The Lyman Estate – 185 Lyman Street, Waltham, MA.
Open every third Saturday, year round, 10:00 a.m. – 1:00 p.m.
Admission, $5 for adults, $4 for seniors.

Beauport, the Sleeper-McCann House, Gloucester, MA:

Beauport, the Sleeper-McCann House, established in 1907. Photo courtesy of Historic New England.

What began as a modest cottage built by Henry Sleeper and Half Hanson in 1907 evolved into one of America’s finest country homes as the years progressed. Sleeper filled the interior with collections of colored glass, china, folk art, and silhouettes. Outside, he developed a complex garden, where naturalistic plantings of native species at the gates were replaced with formal brick geometry and hybrid and specimen plants closer to the house. The garden is small but the combination of Arts and Crafts designs and the use of local materials amplifies its magnetism.
The 18-foot long adjacent lot became grounds for an extension in 1911, thus creating the Book Tower, Shelley Room, Pineapple Room, and eventually the Linebrook Parish room. Themes, objects, and significant events, such as his mother’s death, inspired changes made to the house, which served as a retreat for Sleeper, whose favorite spot was a brick terrace overlooking Gloucester Harbor.
Beauport, the Sleeper-McCann House – 75 Eastern Point Boulevard, Gloucester, MA.
Open Tuesday – Saturday, May 23 – October 17, 10:00 a.m. – 5:00 p.m.
Admission, $15 for adults, $12 for seniors, $8 for students, free for Historic New England members and Gloucester residents.

Roseland Cottage, Woodstock, CT:

Roseland Cottage, established in 1846. Photo courtesy of Historic New England.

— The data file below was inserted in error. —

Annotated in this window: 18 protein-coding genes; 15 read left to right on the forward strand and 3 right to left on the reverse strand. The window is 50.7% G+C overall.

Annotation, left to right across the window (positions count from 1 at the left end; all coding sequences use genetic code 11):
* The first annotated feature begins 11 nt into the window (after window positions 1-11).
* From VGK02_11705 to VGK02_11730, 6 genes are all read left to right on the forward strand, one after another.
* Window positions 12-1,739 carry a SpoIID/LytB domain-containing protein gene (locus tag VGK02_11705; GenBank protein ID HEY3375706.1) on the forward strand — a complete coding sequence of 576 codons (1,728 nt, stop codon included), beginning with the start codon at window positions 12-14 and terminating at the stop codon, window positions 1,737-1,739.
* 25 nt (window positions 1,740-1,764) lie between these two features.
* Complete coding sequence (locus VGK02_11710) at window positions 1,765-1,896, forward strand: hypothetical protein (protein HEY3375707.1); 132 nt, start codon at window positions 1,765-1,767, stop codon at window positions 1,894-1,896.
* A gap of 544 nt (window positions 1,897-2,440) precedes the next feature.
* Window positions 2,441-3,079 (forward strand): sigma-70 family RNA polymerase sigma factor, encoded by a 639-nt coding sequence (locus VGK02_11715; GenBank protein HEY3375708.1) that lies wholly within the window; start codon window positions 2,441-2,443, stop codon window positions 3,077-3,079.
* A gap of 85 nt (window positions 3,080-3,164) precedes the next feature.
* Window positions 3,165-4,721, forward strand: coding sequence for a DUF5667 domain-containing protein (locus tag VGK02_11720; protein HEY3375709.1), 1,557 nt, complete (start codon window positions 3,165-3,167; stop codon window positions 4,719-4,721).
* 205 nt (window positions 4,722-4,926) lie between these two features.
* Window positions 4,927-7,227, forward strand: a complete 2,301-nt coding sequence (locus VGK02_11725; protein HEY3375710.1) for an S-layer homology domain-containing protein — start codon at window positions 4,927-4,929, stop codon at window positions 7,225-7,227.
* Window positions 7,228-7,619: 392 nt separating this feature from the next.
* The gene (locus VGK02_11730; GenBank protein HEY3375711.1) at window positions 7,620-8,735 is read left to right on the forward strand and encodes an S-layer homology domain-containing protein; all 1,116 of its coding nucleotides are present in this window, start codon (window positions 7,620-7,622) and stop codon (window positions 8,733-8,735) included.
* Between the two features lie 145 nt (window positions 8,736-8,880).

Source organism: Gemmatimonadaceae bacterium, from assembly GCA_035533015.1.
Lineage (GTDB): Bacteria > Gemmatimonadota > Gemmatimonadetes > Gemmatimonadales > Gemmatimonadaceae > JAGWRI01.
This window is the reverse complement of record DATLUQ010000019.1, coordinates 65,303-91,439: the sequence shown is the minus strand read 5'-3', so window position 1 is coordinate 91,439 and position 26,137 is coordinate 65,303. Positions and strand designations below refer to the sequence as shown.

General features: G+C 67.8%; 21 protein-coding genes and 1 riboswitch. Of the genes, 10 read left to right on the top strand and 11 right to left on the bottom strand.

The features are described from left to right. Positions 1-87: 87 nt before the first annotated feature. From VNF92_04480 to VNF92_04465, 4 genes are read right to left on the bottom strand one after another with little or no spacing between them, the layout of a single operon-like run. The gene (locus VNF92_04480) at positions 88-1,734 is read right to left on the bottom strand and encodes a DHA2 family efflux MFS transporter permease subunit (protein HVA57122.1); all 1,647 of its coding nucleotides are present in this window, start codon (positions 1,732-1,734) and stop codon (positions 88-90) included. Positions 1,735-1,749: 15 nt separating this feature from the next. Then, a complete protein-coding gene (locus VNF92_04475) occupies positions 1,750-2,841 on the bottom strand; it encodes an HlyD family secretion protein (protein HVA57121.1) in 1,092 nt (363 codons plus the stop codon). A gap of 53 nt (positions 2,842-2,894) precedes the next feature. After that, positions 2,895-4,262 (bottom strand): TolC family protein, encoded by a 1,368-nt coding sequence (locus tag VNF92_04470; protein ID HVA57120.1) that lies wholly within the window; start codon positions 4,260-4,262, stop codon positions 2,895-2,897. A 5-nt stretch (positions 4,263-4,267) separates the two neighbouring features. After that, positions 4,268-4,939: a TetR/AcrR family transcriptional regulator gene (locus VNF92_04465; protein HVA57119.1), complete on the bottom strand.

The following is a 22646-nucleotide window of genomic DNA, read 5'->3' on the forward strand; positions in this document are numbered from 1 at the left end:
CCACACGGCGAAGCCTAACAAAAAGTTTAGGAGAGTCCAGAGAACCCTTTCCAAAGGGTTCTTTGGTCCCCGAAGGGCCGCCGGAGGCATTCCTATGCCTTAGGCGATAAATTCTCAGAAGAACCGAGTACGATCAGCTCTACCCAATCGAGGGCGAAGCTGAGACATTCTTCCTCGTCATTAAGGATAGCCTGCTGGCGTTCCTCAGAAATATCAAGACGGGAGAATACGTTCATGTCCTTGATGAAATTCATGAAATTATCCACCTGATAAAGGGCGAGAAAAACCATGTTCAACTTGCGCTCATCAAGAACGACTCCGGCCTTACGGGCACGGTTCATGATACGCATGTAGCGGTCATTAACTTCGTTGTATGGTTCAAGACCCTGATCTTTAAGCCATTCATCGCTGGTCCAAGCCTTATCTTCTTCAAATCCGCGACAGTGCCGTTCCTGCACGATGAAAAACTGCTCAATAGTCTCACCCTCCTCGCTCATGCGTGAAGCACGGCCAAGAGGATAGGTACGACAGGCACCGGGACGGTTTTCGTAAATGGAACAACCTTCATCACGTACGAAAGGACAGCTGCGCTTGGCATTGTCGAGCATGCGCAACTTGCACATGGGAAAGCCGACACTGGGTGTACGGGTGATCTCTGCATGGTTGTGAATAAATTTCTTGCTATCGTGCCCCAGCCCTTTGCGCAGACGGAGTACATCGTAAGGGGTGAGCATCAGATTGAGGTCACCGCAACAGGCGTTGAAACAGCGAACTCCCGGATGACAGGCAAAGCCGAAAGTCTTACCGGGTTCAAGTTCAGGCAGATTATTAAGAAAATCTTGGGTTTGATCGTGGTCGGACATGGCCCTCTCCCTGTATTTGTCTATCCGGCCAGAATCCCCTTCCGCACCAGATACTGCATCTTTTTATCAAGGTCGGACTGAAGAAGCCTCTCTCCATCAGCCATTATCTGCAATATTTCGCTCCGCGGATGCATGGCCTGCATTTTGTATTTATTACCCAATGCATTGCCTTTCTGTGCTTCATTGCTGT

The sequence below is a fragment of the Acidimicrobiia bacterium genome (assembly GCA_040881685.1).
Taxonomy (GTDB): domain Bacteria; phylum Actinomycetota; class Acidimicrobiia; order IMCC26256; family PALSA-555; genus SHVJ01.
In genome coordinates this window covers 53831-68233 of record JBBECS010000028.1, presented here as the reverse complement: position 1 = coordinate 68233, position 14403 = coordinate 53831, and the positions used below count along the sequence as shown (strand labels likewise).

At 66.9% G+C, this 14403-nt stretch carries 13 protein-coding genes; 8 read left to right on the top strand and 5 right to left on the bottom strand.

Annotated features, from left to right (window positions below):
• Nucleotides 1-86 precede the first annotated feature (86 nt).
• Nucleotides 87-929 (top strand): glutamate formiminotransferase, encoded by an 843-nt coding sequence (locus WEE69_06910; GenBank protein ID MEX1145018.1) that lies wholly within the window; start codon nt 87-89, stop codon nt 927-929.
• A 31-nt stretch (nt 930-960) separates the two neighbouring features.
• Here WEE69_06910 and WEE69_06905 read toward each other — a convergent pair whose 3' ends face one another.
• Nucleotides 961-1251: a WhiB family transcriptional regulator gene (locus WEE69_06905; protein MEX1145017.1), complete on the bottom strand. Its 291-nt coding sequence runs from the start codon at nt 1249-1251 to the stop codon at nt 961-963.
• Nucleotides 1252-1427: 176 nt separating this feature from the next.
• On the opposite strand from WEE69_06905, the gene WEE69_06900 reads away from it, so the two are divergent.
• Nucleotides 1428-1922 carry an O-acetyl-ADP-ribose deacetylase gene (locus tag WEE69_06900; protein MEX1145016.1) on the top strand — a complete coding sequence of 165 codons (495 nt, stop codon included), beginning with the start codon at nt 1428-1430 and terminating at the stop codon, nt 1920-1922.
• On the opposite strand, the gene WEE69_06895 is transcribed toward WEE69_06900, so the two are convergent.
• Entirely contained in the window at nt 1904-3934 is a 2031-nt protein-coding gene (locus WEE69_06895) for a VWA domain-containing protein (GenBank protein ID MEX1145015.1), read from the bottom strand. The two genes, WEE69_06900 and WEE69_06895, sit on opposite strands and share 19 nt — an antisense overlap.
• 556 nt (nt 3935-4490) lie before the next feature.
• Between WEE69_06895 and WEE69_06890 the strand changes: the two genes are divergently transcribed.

To escape the thick smog and congestion of New York City, Henry Bowen chose Woodstock Connecticut, with its rural hills, refreshing ponds, and historical background, as a summer location for himself and his family. He called upon Joseph C. Wells in 1846 to build his retreat, a 6,000-square-foot Gothic Revival cottage. A crucial feature of the estate is the formal parterre, which is accessible through windows of the parlors, dining room, and second-floor bedrooms. In it, 600 yards of boxwood hedge surround 21 colorful beds of more than 35 varieties of perennials and thousands of annuals.
To accommodate his growing family (10 children in total), agricultural pursuits, and social affairs, Bowen acquired more land, expanding to 6-acres by the end of 1870. It wasn’t until 10 years later that the house went through major decorative changes adding fireplace tiles of the most recent decorative style, new and vibrant wall coverings and carpets, and stained glass to fill the windows. The next set of renovations wouldn’t be until 1920 when the house was updated with electricity, modern plumbing, and an oil-fired central heating system. The estate was purchased by Historic New England in 1970, which has since undertaken the restoration of the house and gardens.
Roseland Cottage, 556 Route 169, Woodstock, CT.
Open Wednesday – Sunday, June 1 – October 15, 11:00 a.m. – 5:00 p.m.
Admission, $10 for adults, $9 for seniors, $5 for students, free for Historic New England members and Woodstock residents.